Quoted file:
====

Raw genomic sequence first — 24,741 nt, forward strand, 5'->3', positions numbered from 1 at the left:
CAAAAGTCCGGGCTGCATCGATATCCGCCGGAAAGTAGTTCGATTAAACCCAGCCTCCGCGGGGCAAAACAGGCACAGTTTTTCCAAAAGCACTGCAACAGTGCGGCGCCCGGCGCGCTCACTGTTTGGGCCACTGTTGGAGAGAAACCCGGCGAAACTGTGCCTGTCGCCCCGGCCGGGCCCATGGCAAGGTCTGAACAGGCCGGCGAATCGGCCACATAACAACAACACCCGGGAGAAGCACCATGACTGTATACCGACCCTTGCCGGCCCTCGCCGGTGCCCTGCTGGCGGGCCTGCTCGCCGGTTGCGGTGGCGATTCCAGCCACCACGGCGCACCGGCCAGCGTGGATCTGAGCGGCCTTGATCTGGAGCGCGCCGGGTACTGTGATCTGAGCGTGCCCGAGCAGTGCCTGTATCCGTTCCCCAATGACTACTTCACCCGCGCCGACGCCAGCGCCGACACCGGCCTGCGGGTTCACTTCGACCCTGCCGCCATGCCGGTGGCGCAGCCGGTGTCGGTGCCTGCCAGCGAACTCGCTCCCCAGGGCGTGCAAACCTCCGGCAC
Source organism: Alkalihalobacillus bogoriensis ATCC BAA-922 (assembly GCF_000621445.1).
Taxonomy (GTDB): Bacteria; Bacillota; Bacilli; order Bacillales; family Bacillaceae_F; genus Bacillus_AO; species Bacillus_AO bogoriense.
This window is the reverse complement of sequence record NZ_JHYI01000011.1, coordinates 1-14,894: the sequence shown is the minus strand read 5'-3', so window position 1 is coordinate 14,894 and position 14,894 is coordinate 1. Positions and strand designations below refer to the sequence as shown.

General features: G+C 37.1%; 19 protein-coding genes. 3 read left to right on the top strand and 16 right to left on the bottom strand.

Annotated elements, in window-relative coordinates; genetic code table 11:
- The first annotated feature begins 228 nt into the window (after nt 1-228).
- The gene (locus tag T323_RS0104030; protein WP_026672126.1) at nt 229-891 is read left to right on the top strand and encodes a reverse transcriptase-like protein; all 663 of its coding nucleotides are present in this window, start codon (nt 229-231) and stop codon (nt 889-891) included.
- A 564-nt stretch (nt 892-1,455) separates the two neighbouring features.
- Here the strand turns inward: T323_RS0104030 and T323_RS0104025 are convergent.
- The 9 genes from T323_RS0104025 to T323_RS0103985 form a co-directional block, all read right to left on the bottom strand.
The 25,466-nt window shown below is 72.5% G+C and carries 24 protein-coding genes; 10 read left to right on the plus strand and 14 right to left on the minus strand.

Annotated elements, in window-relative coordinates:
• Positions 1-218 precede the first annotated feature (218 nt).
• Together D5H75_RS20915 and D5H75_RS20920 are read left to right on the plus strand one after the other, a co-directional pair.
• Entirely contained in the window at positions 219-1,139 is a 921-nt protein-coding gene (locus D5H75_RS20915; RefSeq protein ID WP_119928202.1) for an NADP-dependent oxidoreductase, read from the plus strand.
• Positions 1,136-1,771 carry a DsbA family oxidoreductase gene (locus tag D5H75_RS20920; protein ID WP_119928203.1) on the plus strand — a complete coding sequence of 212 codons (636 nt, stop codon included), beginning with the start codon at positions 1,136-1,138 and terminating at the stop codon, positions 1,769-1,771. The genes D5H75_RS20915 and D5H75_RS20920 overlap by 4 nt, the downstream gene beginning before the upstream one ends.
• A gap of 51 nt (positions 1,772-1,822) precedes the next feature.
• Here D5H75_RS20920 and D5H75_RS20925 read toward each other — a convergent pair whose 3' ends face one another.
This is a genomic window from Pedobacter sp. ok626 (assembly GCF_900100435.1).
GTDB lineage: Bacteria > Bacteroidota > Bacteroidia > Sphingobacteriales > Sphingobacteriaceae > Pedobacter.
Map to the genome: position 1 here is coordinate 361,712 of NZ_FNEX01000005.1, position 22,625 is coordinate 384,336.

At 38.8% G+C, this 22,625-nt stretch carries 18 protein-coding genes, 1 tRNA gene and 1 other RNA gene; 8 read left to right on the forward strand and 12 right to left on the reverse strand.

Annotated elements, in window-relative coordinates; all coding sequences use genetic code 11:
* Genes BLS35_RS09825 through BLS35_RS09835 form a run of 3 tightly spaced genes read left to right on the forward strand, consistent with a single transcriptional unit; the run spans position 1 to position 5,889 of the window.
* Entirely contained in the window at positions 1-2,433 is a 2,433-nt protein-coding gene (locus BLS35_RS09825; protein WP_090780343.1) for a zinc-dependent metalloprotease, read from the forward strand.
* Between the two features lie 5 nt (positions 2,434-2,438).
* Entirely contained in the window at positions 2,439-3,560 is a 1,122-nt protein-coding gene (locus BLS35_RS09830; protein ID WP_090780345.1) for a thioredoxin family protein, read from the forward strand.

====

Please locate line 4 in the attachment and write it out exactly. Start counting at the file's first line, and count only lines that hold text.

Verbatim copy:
Taxonomy (GTDB): Bacteria; Bacillota; Bacilli; order Bacillales; family Bacillaceae_F; genus Bacillus_AO; species Bacillus_AO bogoriense.